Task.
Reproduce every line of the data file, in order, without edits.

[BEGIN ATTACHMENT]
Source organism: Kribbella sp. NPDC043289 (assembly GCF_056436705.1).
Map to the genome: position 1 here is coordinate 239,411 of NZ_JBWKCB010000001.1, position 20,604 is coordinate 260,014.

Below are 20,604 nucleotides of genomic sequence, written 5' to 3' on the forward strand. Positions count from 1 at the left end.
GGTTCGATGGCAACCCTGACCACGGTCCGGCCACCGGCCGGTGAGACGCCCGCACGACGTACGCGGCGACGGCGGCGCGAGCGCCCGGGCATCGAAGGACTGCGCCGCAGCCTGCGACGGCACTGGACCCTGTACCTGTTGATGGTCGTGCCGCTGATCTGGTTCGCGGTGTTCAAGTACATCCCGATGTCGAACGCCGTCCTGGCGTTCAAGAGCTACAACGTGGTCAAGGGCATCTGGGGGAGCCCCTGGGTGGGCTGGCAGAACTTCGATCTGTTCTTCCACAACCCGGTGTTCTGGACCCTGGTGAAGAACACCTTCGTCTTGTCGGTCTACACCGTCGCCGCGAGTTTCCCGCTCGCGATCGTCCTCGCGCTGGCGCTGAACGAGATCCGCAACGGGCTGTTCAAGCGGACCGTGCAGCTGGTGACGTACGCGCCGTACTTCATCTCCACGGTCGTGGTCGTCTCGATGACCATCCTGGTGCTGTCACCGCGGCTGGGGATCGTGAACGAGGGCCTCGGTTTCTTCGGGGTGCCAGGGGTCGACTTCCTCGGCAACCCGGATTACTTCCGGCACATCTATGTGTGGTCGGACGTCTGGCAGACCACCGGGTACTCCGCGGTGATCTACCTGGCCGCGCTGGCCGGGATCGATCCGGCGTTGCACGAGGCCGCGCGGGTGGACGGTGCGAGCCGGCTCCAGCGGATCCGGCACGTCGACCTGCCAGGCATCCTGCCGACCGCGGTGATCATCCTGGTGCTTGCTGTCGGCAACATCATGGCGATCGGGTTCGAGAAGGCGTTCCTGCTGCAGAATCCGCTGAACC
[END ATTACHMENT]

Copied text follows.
Source organism: Kribbella sp. NPDC043289 (assembly GCF_056436705.1).
Map to the genome: position 1 here is coordinate 239,411 of NZ_JBWKCB010000001.1, position 20,604 is coordinate 260,014.

Below are 20,604 nucleotides of genomic sequence, written 5' to 3' on the forward strand. Positions count from 1 at the left end.
GGTTCGATGGCAACCCTGACCACGGTCCGGCCACCGGCCGGTGAGACGCCCGCACGACGTACGCGGCGACGGCGGCGCGAGCGCCCGGGCATCGAAGGACTGCGCCGCAGCCTGCGACGGCACTGGACCCTGTACCTGTTGATGGTCGTGCCGCTGATCTGGTTCGCGGTGTTCAAGTACATCCCGATGTCGAACGCCGTCCTGGCGTTCAAGAGCTACAACGTGGTCAAGGGCATCTGGGGGAGCCCCTGGGTGGGCTGGCAGAACTTCGATCTGTTCTTCCACAACCCGGTGTTCTGGACCCTGGTGAAGAACACCTTCGTCTTGTCGGTCTACACCGTCGCCGCGAGTTTCCCGCTCGCGATCGTCCTCGCGCTGGCGCTGAACGAGATCCGCAACGGGCTGTTCAAGCGGACCGTGCAGCTGGTGACGTACGCGCCGTACTTCATCTCCACGGTCGTGGTCGTCTCGATGACCATCCTGGTGCTGTCACCGCGGCTGGGGATCGTGAACGAGGGCCTCGGTTTCTTCGGGGTGCCAGGGGTCGACTTCCTCGGCAACCCGGATTACTTCCGGCACATCTATGTGTGGTCGGACGTCTGGCAGACCACCGGGTACTCCGCGGTGATCTACCTGGCCGCGCTGGCCGGGATCGATCCGGCGTTGCACGAGGCCGCGCGGGTGGACGGTGCGAGCCGGCTCCAGCGGATCCGGCACGTCGACCTGCCAGGCATCCTGCCGACCGCGGTGATCATCCTGGTGCTTGCTGTCGGCAACATCATGGCGATCGGGTTCGAGAAGGCGTTCCTGCTGCAGAATCCGCTGAACC